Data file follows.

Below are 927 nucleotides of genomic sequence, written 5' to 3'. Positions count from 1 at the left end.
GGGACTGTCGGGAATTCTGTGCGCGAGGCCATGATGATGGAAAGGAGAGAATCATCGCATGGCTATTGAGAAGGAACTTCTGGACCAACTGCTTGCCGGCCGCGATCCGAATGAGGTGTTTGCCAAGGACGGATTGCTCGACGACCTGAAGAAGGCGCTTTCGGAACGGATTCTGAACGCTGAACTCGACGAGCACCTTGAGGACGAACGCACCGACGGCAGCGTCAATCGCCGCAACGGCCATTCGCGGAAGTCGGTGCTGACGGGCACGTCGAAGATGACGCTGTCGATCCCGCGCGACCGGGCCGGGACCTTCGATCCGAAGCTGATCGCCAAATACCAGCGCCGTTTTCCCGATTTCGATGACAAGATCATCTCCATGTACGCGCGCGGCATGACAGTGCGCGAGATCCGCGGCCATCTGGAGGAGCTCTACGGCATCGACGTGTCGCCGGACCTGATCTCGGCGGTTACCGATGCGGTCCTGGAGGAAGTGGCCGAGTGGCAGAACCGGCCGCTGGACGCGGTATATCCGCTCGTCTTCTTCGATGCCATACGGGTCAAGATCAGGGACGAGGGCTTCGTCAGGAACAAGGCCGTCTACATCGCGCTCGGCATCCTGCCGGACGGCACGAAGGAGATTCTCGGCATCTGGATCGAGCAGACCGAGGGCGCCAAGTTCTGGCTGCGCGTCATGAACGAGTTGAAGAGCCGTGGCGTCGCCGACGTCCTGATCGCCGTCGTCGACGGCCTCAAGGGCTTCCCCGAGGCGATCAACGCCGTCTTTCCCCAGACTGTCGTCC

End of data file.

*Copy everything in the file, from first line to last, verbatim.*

Below are 927 nucleotides of genomic sequence, written 5' to 3'. Positions count from 1 at the left end.
GGGACTGTCGGGAATTCTGTGCGCGAGGCCATGATGATGGAAAGGAGAGAATCATCGCATGGCTATTGAGAAGGAACTTCTGGACCAACTGCTTGCCGGCCGCGATCCGAATGAGGTGTTTGCCAAGGACGGATTGCTCGACGACCTGAAGAAGGCGCTTTCGGAACGGATTCTGAACGCTGAACTCGACGAGCACCTTGAGGACGAACGCACCGACGGCAGCGTCAATCGCCGCAACGGCCATTCGCGGAAGTCGGTGCTGACGGGCACGTCGAAGATGACGCTGTCGATCCCGCGCGACCGGGCCGGGACCTTCGATCCGAAGCTGATCGCCAAATACCAGCGCCGTTTTCCCGATTTCGATGACAAGATCATCTCCATGTACGCGCGCGGCATGACAGTGCGCGAGATCCGCGGCCATCTGGAGGAGCTCTACGGCATCGACGTGTCGCCGGACCTGATCTCGGCGGTTACCGATGCGGTCCTGGAGGAAGTGGCCGAGTGGCAGAACCGGCCGCTGGACGCGGTATATCCGCTCGTCTTCTTCGATGCCATACGGGTCAAGATCAGGGACGAGGGCTTCGTCAGGAACAAGGCCGTCTACATCGCGCTCGGCATCCTGCCGGACGGCACGAAGGAGATTCTCGGCATCTGGATCGAGCAGACCGAGGGCGCCAAGTTCTGGCTGCGCGTCATGAACGAGTTGAAGAGCCGTGGCGTCGCCGACGTCCTGATCGCCGTCGTCGACGGCCTCAAGGGCTTCCCCGAGGCGATCAACGCCGTCTTTCCCCAGACTGTCGTCC